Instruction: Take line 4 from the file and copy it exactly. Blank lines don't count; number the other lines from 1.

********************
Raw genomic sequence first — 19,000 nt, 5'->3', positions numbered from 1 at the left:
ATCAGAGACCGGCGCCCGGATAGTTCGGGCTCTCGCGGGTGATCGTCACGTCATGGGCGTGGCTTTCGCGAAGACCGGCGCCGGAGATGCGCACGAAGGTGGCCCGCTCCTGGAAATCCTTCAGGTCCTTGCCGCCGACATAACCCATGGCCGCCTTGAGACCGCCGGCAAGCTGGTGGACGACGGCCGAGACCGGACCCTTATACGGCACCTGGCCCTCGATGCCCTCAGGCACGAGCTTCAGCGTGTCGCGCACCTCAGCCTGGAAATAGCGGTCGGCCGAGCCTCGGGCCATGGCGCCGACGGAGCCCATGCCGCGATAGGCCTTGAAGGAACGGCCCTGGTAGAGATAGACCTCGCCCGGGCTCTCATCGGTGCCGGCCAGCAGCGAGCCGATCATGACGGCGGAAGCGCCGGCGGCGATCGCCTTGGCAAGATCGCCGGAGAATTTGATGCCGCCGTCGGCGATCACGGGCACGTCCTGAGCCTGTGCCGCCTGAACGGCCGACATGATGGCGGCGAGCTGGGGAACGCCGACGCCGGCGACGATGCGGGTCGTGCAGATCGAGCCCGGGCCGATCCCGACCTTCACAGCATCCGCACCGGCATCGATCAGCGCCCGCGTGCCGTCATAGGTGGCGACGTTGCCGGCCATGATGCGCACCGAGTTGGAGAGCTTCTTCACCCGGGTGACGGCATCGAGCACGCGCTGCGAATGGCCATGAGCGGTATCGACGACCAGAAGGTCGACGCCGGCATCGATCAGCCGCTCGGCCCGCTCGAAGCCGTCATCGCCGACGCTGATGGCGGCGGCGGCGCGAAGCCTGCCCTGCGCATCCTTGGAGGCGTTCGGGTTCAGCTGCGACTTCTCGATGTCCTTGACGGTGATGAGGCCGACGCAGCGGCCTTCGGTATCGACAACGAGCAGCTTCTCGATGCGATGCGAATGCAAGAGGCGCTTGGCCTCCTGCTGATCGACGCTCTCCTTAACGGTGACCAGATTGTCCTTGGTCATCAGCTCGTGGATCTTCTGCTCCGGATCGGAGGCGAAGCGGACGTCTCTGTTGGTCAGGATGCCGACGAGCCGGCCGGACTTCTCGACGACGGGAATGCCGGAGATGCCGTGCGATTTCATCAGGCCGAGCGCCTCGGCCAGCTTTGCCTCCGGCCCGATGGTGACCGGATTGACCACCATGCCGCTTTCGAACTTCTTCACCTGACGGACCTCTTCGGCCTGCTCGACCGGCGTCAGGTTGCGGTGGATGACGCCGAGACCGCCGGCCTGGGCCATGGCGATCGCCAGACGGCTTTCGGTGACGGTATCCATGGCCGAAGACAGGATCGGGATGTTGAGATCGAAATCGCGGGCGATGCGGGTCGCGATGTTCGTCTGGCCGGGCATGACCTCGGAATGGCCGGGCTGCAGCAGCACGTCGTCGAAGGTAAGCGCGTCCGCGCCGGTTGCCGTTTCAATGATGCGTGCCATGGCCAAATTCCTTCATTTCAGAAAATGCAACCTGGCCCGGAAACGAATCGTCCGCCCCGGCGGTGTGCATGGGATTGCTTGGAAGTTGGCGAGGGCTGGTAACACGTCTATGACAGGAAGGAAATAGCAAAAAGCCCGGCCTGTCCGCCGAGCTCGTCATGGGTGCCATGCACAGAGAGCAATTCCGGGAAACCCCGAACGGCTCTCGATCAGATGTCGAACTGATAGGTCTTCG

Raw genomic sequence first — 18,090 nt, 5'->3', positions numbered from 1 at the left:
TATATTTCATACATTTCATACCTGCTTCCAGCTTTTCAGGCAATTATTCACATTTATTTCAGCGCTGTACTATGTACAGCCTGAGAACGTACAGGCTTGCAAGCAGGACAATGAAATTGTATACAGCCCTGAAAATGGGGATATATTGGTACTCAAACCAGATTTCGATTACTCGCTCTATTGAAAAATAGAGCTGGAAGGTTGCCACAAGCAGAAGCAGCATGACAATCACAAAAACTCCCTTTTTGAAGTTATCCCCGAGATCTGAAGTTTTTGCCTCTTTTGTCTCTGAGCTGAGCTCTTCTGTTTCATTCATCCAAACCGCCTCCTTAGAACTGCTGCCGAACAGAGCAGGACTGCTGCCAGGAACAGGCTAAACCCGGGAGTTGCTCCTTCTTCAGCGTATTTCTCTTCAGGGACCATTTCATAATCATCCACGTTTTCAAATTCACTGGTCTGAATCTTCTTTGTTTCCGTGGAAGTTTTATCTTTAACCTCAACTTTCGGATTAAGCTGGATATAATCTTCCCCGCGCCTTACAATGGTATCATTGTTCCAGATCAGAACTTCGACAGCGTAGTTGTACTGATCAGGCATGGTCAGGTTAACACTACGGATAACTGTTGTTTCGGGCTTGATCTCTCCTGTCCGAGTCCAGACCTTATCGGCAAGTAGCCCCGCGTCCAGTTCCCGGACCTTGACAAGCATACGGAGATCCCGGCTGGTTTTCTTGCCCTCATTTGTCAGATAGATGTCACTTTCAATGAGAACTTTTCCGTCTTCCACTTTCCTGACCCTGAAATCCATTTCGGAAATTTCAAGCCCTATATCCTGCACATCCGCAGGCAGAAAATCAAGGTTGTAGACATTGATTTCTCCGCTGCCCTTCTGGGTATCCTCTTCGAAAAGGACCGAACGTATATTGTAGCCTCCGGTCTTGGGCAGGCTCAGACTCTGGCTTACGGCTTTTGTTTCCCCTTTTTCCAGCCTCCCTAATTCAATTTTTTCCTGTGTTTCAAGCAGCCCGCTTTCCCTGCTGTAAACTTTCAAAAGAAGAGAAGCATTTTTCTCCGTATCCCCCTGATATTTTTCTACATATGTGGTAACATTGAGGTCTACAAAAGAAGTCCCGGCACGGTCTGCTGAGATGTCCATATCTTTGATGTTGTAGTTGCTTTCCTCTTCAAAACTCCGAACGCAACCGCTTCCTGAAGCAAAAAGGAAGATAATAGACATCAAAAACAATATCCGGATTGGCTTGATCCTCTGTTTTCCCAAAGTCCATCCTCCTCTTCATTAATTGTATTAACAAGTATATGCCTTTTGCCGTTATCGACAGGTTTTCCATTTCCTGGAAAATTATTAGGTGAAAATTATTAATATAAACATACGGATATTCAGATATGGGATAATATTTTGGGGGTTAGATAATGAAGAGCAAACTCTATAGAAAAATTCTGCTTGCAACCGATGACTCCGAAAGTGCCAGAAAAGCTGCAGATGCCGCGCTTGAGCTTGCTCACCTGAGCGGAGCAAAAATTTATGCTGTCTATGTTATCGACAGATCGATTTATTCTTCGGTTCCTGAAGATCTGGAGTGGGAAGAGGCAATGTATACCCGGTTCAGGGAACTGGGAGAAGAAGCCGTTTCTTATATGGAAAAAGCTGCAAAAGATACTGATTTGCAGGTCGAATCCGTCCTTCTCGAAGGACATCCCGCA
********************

TATATTTCATACATTTCATACCTGCTTCCAGCTTTTCAGGCAATTATTCACATTTATTTCAGCGCTGTACTATGTACAGCCTGAGAACGTACAGGCTTGCAAGCAGGACAATGAAATTGTATACAGCCCTGAAAATGGGGATATATTGGTACTCAAACCAGATTTCGATTACTCGCTCTATTGAAAAATAGAGCTGGAAGGTTGCCACAAGCAGAAGCAGCATGACAATCACAAAAACTCCCTTTTTGAAGTTATCCCCGAGATCTGAAGTTTTTGCCTCTTTTGTCTCTGAGCTGAGCTCTTCTGTTTCATTCATCCAAACCGCCTCCTTAGAACTGCTGCCGAACAGAGCAGGACTGCTGCCAGGAACAGGCTAAACCCGGGAGTTGCTCCTTCTTCAGCGTATTTCTCTTCAGGGACCATTTCATAATCATCCACGTTTTCAAATTCACTGGTCTGAATCTTCTTTGTTTCCGTGGAAGTTTTATCTTTAACCTCAACTTTCGGATTAAGCTGGATATAATCTTCCCCGCGCCTTACAATGGTATCATTGTTCCAGATCAGAACTTCGACAGCGTAGTTGTACTGATCAGGCATGGTCAGGTTAACACTACGGATAACTGTTGTTTCGGGCTTGATCTCTCCTGTCCGAGTCCAGACCTTATCGGCAAGTAGCCCCGCGTCCAGTTCCCGGACCTTGACAAGCATACGGAGATCCCGGCTGGTTTTCTTGCCCTCATTTGTCAGATAGATGTCACTTTCAATGAGAACTTTTCCGTCTTCCACTTTCCTGACCCTGAAATCCATTTCGGAAATTTCAAGCCCTATATCCTGCACATCCGCAGGCAGAAAATCAAGGTTGTAGACATTGATTTCTCCGCTGCCCTTCTGGGTATCCTCTTCGAAAAGGACCGAACGTATATTGTAGCCTCCGGTCTTGGGCAGGCTCAGACTCTGGCTTACGGCTTTTGTTTCCCCTTTTTCCAGCCTCCCTAATTCAATTTTTTCCTGTGTTTCAAGCAGCCCGCTTTCCCTGCTGTAAACTTTCAAAAGAAGAGAAGCATTTTTCTCCGTATCCCCCTGATATTTTTCTACATATGTGGTAACATTGAGGTCTACAAAAGAAGTCCCGGCACGGTCTGCTGAGATGTCCATATCTTTGATGTTGTAGTTGCTTTCCTCTTCAAAACTCCGAACGCAACCGCTTCCTGAAGCAAAAAGGAAGATAATAGACATCAAAAACAATATCCGGATTGGCTTGATCCTCTGTTTTCCCAAAGTCCATCCTCCTCTTCATTAATTGTATTAACAAGTATATGCCTTTTGCCGTTATCGACAGGTTTTCCATTTCCTGGAAAATTATTAGGTGAAAATTATTAATATAAACATACGGATATTCAGATATGGGATAATATTTTGGGGGTTAGATAATGAAGAGCAAACTCTATAGAAAAATTCTGCTTGCAACCGATGACTCCGAAAGTGCCAGAAAAGCTGCAGATGCCGCGCTTGAGCTTGCTCACCTGAGCGGAGCAAAAATTTATGCTGTCTATGTTATCGACAGATCGATTTATTCTTCGGTTCCTGAAGATCTGGAGTGGGAAGAGGCAATGTATACCCGGTTCAGGGAACTGGGAGAAGAAGCCGTTTCTTATATGGAAAAAGCTGCAAAAGATACTGATTTGCAGGTCGAATCCGTCCTTCTCGAAGGACATCCCGCA